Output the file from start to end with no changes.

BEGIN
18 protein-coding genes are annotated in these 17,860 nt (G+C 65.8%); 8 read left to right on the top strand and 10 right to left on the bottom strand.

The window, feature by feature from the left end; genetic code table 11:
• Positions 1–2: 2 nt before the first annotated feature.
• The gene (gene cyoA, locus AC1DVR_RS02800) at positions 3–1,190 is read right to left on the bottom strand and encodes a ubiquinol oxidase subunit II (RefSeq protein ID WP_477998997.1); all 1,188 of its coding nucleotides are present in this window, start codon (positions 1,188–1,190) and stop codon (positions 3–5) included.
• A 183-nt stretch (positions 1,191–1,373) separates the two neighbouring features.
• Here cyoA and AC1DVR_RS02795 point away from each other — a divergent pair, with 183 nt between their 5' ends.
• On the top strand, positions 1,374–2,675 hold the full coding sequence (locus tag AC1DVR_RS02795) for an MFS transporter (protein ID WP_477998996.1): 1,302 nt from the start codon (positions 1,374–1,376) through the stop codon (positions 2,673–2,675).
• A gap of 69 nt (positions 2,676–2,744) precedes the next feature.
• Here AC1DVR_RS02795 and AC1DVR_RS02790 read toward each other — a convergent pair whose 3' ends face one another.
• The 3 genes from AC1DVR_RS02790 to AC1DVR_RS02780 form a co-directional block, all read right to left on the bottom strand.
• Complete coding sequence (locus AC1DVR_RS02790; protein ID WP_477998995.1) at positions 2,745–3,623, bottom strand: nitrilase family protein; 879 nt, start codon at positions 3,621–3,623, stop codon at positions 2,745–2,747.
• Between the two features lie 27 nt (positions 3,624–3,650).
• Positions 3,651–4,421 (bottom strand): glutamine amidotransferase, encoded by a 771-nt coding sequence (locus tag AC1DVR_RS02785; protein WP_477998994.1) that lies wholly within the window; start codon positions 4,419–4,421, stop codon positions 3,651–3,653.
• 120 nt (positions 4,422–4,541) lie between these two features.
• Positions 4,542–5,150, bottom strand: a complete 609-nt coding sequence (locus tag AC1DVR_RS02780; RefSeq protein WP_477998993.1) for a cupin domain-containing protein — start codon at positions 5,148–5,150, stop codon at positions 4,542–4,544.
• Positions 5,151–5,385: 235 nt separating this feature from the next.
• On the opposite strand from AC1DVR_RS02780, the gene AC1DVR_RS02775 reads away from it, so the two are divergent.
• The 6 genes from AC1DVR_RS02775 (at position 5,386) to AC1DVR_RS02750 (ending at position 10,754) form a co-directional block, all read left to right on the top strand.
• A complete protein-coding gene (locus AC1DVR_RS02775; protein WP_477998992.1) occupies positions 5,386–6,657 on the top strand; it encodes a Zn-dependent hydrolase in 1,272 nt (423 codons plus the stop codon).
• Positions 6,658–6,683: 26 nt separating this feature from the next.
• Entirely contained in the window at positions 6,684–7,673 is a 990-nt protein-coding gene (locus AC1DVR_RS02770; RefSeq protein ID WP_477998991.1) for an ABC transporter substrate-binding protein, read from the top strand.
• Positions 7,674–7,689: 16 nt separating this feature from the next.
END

18 protein-coding genes are annotated in these 17,860 nt (G+C 65.8%); 8 read left to right on the top strand and 10 right to left on the bottom strand.

The window, feature by feature from the left end; genetic code table 11:
• Positions 1–2: 2 nt before the first annotated feature.
• The gene (gene cyoA, locus AC1DVR_RS02800) at positions 3–1,190 is read right to left on the bottom strand and encodes a ubiquinol oxidase subunit II (RefSeq protein ID WP_477998997.1); all 1,188 of its coding nucleotides are present in this window, start codon (positions 1,188–1,190) and stop codon (positions 3–5) included.
• A 183-nt stretch (positions 1,191–1,373) separates the two neighbouring features.
• Here cyoA and AC1DVR_RS02795 point away from each other — a divergent pair, with 183 nt between their 5' ends.
• On the top strand, positions 1,374–2,675 hold the full coding sequence (locus tag AC1DVR_RS02795) for an MFS transporter (protein ID WP_477998996.1): 1,302 nt from the start codon (positions 1,374–1,376) through the stop codon (positions 2,673–2,675).
• A gap of 69 nt (positions 2,676–2,744) precedes the next feature.
• Here AC1DVR_RS02795 and AC1DVR_RS02790 read toward each other — a convergent pair whose 3' ends face one another.
• The 3 genes from AC1DVR_RS02790 to AC1DVR_RS02780 form a co-directional block, all read right to left on the bottom strand.
• Complete coding sequence (locus AC1DVR_RS02790; protein ID WP_477998995.1) at positions 2,745–3,623, bottom strand: nitrilase family protein; 879 nt, start codon at positions 3,621–3,623, stop codon at positions 2,745–2,747.
• Between the two features lie 27 nt (positions 3,624–3,650).
• Positions 3,651–4,421 (bottom strand): glutamine amidotransferase, encoded by a 771-nt coding sequence (locus tag AC1DVR_RS02785; protein WP_477998994.1) that lies wholly within the window; start codon positions 4,419–4,421, stop codon positions 3,651–3,653.
• 120 nt (positions 4,422–4,541) lie between these two features.
• Positions 4,542–5,150, bottom strand: a complete 609-nt coding sequence (locus tag AC1DVR_RS02780; RefSeq protein WP_477998993.1) for a cupin domain-containing protein — start codon at positions 5,148–5,150, stop codon at positions 4,542–4,544.
• Positions 5,151–5,385: 235 nt separating this feature from the next.
• On the opposite strand from AC1DVR_RS02780, the gene AC1DVR_RS02775 reads away from it, so the two are divergent.
• The 6 genes from AC1DVR_RS02775 (at position 5,386) to AC1DVR_RS02750 (ending at position 10,754) form a co-directional block, all read left to right on the top strand.
• A complete protein-coding gene (locus AC1DVR_RS02775; protein WP_477998992.1) occupies positions 5,386–6,657 on the top strand; it encodes a Zn-dependent hydrolase in 1,272 nt (423 codons plus the stop codon).
• Positions 6,658–6,683: 26 nt separating this feature from the next.
• Entirely contained in the window at positions 6,684–7,673 is a 990-nt protein-coding gene (locus AC1DVR_RS02770; RefSeq protein ID WP_477998991.1) for an ABC transporter substrate-binding protein, read from the top strand.
• Positions 7,674–7,689: 16 nt separating this feature from the next.